West Virginia denies adult adoptees the unrestricted right to obtain their own original birth certificates upon request. A court order, requiring good cause, is required before the release of an OBC.
Texas law does not provide adult adoptees unrestricted access to their own original birth certificates. An adult adoptee must petition the court in which the adoption occurred for release of an OBC, though adoptees who are at least 18 years of age may obtain a non-certified copy of their OBC if they already know the names of their birth parents.
South Carolina does not give adult adoptees unrestricted access to their original birth certificates. It’s actually unclear how the state may respond to requests for access. Pending legislation in 2017 is seeking to amend the law to allow unrestricted access.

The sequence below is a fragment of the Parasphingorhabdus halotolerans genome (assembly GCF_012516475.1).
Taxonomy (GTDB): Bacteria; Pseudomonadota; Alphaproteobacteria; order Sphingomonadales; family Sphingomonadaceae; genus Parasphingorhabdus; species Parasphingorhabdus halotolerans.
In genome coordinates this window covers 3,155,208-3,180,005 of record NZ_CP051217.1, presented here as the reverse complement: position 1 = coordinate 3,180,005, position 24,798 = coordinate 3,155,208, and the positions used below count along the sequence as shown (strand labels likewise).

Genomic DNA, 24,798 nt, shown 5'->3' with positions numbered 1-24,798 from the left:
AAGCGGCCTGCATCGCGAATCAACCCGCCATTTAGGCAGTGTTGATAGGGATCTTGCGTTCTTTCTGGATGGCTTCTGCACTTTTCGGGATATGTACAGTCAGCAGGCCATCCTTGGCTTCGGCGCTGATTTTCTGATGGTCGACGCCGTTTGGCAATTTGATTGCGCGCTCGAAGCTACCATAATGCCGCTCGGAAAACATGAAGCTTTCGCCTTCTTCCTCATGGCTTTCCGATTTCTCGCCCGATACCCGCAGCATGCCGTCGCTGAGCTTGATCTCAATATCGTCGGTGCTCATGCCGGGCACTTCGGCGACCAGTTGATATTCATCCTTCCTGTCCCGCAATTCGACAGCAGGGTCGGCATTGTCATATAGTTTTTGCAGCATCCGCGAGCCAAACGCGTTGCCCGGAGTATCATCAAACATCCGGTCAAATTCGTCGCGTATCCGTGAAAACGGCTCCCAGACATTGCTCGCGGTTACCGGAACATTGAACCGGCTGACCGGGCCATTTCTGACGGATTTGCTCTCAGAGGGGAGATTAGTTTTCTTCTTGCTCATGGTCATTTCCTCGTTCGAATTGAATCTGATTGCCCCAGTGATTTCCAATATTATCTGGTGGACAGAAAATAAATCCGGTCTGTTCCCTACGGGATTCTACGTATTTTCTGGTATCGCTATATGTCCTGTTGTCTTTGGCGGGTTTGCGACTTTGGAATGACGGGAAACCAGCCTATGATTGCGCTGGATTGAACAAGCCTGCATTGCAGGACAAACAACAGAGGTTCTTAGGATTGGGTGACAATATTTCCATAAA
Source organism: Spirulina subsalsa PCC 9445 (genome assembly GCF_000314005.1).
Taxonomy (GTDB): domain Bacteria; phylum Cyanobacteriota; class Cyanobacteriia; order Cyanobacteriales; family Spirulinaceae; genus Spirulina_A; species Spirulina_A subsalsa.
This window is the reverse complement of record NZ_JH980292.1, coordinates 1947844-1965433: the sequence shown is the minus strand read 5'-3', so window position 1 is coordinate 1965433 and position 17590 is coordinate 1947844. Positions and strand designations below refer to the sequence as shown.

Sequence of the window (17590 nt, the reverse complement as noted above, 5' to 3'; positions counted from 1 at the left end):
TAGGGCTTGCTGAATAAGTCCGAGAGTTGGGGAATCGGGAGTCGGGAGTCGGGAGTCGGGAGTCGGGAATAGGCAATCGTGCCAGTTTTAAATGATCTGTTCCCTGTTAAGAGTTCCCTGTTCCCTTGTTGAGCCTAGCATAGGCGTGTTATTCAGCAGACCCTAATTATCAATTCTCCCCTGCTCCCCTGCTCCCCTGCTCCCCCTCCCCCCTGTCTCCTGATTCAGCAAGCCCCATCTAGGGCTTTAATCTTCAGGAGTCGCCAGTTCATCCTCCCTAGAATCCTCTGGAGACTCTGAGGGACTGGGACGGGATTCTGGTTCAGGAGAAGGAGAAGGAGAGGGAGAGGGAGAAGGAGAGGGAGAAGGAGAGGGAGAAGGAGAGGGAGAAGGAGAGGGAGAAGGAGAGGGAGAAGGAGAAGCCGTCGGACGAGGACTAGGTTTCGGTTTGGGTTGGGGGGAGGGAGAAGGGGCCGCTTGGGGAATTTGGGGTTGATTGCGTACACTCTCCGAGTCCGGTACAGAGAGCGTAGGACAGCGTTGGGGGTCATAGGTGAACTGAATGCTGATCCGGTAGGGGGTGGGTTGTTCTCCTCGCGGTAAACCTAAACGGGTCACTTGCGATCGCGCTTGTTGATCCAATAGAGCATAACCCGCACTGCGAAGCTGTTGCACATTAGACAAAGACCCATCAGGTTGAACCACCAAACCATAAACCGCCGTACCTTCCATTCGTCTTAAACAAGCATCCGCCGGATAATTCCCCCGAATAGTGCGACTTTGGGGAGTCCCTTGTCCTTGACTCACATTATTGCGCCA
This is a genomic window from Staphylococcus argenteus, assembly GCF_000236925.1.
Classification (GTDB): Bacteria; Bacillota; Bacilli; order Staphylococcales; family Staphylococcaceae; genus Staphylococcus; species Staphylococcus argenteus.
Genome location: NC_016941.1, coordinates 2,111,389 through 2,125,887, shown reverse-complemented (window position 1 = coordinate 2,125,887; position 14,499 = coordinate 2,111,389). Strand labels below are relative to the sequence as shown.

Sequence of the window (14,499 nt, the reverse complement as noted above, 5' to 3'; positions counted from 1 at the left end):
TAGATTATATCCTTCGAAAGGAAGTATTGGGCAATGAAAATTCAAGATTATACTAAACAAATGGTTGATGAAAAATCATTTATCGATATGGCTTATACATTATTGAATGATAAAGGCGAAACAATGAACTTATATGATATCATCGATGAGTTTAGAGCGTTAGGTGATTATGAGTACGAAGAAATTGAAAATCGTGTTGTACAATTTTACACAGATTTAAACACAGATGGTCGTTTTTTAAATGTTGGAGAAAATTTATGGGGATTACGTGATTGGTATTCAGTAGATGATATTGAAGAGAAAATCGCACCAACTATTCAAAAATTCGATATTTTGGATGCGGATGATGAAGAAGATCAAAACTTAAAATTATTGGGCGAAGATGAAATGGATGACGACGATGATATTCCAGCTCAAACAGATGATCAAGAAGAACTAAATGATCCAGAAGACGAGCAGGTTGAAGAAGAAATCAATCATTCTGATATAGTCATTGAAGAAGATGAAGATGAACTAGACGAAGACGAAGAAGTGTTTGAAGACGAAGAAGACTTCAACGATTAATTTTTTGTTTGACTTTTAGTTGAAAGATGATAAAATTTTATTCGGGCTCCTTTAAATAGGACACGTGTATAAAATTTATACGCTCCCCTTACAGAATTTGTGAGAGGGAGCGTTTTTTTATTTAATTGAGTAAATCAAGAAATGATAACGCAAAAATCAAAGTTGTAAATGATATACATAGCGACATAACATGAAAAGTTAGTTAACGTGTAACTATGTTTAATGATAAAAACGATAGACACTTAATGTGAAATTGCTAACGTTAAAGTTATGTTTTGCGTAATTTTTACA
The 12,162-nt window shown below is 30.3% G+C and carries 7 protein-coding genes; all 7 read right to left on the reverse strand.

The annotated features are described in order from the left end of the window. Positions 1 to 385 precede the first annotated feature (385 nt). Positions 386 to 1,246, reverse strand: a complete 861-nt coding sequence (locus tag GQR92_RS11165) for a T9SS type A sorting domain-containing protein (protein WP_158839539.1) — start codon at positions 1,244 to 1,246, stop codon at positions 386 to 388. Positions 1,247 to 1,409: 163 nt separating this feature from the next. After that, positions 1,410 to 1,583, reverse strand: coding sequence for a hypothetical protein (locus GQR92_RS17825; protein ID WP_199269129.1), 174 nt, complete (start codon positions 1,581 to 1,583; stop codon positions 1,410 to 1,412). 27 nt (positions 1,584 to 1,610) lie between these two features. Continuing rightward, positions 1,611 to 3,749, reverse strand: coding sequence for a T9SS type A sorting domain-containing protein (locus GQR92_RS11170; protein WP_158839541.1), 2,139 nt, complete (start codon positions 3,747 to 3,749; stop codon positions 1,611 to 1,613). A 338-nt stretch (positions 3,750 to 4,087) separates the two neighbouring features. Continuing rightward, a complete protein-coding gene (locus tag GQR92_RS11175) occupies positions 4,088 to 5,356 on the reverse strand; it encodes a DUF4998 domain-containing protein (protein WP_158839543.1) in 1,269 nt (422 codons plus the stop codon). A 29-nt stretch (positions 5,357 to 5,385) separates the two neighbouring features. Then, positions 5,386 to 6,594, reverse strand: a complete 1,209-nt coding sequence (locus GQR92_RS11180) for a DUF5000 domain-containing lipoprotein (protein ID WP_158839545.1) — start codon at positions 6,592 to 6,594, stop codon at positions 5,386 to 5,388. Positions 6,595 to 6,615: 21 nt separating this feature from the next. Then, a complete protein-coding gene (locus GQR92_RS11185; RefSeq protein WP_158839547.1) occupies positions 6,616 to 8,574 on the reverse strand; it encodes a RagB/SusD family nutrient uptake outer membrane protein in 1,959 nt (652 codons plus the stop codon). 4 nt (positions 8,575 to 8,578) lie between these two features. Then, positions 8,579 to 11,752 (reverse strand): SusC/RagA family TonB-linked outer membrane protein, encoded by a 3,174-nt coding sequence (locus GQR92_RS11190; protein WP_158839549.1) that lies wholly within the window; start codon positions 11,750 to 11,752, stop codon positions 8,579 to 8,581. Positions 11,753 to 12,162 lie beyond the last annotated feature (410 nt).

Adult adoptees in Louisiana do not have access to their own original birth certificates, except by court order. An adult adoptee in Louisiana must demonstrate “compelling reasons” for a court to order release of an original birth certificate.
Adult adoptees in Arkansas do not currently have an unrestricted right to obtain their own original birth certificates, except by court order. A new law, effective August 1, 2018, will change this, but requests by an adult adoptee 21 years or over will be subject to birthparent redaction. In addition, the cost to request the “adoption file” will be $100.